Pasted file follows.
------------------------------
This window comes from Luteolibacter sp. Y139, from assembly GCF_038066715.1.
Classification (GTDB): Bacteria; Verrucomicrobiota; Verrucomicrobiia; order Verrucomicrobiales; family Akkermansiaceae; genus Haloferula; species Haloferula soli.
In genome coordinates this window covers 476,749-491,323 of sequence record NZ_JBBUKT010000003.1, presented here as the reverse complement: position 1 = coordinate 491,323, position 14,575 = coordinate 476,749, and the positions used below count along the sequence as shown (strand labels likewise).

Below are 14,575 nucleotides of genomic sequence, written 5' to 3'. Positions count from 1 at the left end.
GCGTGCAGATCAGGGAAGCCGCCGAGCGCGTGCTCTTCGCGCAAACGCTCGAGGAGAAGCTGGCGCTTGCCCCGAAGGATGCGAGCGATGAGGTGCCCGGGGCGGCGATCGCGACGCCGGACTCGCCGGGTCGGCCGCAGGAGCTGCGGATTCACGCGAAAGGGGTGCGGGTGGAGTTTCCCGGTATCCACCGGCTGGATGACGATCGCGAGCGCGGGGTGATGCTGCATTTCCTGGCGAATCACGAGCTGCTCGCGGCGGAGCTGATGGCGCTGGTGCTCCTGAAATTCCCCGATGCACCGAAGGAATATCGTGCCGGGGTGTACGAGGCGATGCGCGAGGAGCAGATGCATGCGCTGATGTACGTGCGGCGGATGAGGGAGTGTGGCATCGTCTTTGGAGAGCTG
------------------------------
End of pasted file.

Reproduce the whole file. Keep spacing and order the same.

This window comes from Luteolibacter sp. Y139, from assembly GCF_038066715.1.
Classification (GTDB): Bacteria; Verrucomicrobiota; Verrucomicrobiia; order Verrucomicrobiales; family Akkermansiaceae; genus Haloferula; species Haloferula soli.
In genome coordinates this window covers 476,749-491,323 of sequence record NZ_JBBUKT010000003.1, presented here as the reverse complement: position 1 = coordinate 491,323, position 14,575 = coordinate 476,749, and the positions used below count along the sequence as shown (strand labels likewise).

Below are 14,575 nucleotides of genomic sequence, written 5' to 3'. Positions count from 1 at the left end.
GCGTGCAGATCAGGGAAGCCGCCGAGCGCGTGCTCTTCGCGCAAACGCTCGAGGAGAAGCTGGCGCTTGCCCCGAAGGATGCGAGCGATGAGGTGCCCGGGGCGGCGATCGCGACGCCGGACTCGCCGGGTCGGCCGCAGGAGCTGCGGATTCACGCGAAAGGGGTGCGGGTGGAGTTTCCCGGTATCCACCGGCTGGATGACGATCGCGAGCGCGGGGTGATGCTGCATTTCCTGGCGAATCACGAGCTGCTCGCGGCGGAGCTGATGGCGCTGGTGCTCCTGAAATTCCCCGATGCACCGAAGGAATATCGTGCCGGGGTGTACGAGGCGATGCGCGAGGAGCAGATGCATGCGCTGATGTACGTGCGGCGGATGAGGGAGTGTGGCATCGTCTTTGGAGAGCTG